I don’t think I have ever smiled so many times when watching a film than I did watching Turbo Kid. It’s an adorable collage of 80s Fantasy, Sci-Fi, Horror and Action motifs.
Set in the post-apocalyptic world of 1997, a teen adopts the persona of his favorite comic-book hero to fight a ruthless overlord and save the girl of his dreams.
When I review something, whether it’s a film, book or graphic novel, I usually focus on the piece’s substance rather than its style.
So when reviewing a film I tend to talk about the plot, dialogue and characters rather than the cinematography, acting or score.
Using this approach for Turbo Kid wouldn’t be fair because in case you haven’t gathered from the premise, the film is based on the timeless ‘Hero’s Journey’ story.
This archetypal plot can be found in Captain America, Harry Potter, The Matrix, Star Wars and many other stories so most people are familiar with it.
However, this does not make Turbo Kid cliché or unoriginal.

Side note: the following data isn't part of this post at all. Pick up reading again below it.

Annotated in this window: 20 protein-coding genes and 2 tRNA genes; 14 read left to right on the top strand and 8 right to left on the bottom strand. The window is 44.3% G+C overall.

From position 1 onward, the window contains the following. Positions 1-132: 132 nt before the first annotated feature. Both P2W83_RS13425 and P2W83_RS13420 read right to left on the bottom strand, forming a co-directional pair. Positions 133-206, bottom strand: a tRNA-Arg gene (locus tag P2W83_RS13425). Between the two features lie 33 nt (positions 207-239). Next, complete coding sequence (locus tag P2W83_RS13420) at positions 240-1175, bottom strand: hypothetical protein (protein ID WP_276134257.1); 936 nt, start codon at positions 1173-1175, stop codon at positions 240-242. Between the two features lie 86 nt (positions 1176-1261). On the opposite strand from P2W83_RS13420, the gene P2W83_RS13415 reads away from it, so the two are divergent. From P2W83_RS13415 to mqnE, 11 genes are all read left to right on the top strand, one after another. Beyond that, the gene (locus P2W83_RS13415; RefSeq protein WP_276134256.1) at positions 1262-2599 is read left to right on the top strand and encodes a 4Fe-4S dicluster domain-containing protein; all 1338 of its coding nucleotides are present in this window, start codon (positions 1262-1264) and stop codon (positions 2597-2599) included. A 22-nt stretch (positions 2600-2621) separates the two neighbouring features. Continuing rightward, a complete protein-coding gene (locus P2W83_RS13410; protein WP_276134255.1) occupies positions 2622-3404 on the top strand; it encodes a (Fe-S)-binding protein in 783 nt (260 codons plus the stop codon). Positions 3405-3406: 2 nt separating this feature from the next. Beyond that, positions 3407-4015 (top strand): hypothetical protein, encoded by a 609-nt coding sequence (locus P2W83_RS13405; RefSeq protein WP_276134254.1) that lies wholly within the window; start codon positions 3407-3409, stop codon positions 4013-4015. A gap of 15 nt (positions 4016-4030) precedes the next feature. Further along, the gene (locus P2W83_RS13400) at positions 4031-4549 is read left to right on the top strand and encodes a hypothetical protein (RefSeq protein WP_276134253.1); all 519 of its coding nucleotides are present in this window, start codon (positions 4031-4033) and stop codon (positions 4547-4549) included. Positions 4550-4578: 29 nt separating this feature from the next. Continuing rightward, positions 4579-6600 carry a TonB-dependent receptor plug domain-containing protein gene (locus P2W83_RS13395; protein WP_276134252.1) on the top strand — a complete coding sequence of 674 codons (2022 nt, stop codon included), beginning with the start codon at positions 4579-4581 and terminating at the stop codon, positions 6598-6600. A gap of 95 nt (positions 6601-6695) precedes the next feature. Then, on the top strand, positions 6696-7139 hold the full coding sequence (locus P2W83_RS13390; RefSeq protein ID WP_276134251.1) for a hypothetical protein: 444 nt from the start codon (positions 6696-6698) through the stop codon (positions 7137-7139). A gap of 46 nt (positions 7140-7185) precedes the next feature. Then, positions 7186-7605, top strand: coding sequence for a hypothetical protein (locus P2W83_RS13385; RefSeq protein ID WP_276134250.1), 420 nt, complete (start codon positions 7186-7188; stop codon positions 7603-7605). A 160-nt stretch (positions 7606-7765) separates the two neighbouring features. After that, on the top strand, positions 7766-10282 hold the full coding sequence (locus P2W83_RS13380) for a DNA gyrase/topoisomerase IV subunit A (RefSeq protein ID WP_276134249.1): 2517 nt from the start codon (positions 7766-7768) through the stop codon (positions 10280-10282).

The film’s visual style clearly implies an homage to the genres that the Hero’s Journey flourished in.
This is what made Turbo Kid such a joy to watch, there were so many things I recognized from other films.
Take the desolate landscapes of the Mad Max Trilogy, the violence of the Evil Dead and Re-Animator films, the action of Robocop and the heart of Star Wars and The Neverending Story, put them together and you get Turbo Kid.
The substance may not offer anything new but the style makes it possibly one of the most charming films that has come out in the last decade.
I give Turbo Kid a loving 8 out of 10.